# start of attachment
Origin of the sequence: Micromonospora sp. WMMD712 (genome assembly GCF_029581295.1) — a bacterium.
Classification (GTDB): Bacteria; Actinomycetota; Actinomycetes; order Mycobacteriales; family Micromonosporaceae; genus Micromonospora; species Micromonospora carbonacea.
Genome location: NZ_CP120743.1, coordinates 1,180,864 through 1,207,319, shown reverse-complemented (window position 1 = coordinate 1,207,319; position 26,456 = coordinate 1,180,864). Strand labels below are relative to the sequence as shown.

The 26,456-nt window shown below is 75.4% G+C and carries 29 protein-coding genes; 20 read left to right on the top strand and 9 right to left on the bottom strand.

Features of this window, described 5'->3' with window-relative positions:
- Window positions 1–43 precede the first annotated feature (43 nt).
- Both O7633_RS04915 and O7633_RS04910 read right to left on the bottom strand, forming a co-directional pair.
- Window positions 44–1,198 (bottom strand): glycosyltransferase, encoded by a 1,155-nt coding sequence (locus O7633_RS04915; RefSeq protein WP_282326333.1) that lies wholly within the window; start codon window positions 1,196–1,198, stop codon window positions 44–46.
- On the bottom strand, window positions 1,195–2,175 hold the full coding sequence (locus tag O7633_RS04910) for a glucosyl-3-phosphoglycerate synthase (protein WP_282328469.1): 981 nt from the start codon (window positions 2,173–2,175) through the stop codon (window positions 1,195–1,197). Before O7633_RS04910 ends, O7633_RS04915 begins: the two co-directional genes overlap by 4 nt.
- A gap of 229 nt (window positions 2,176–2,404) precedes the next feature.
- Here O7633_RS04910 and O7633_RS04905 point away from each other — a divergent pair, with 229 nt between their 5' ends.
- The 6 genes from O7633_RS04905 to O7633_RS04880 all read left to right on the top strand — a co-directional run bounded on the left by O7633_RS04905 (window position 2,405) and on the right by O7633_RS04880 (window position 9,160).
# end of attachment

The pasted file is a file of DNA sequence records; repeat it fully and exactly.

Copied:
Origin of the sequence: Micromonospora sp. WMMD712 (genome assembly GCF_029581295.1) — a bacterium.
Classification (GTDB): Bacteria; Actinomycetota; Actinomycetes; order Mycobacteriales; family Micromonosporaceae; genus Micromonospora; species Micromonospora carbonacea.
Genome location: NZ_CP120743.1, coordinates 1,180,864 through 1,207,319, shown reverse-complemented (window position 1 = coordinate 1,207,319; position 26,456 = coordinate 1,180,864). Strand labels below are relative to the sequence as shown.

The 26,456-nt window shown below is 75.4% G+C and carries 29 protein-coding genes; 20 read left to right on the top strand and 9 right to left on the bottom strand.

Features of this window, described 5'->3' with window-relative positions:
- Window positions 1–43 precede the first annotated feature (43 nt).
- Both O7633_RS04915 and O7633_RS04910 read right to left on the bottom strand, forming a co-directional pair.
- Window positions 44–1,198 (bottom strand): glycosyltransferase, encoded by a 1,155-nt coding sequence (locus O7633_RS04915; RefSeq protein WP_282326333.1) that lies wholly within the window; start codon window positions 1,196–1,198, stop codon window positions 44–46.
- On the bottom strand, window positions 1,195–2,175 hold the full coding sequence (locus tag O7633_RS04910) for a glucosyl-3-phosphoglycerate synthase (protein WP_282328469.1): 981 nt from the start codon (window positions 2,173–2,175) through the stop codon (window positions 1,195–1,197). Before O7633_RS04910 ends, O7633_RS04915 begins: the two co-directional genes overlap by 4 nt.
- A gap of 229 nt (window positions 2,176–2,404) precedes the next feature.
- Here O7633_RS04910 and O7633_RS04905 point away from each other — a divergent pair, with 229 nt between their 5' ends.
- The 6 genes from O7633_RS04905 to O7633_RS04880 all read left to right on the top strand — a co-directional run bounded on the left by O7633_RS04905 (window position 2,405) and on the right by O7633_RS04880 (window position 9,160).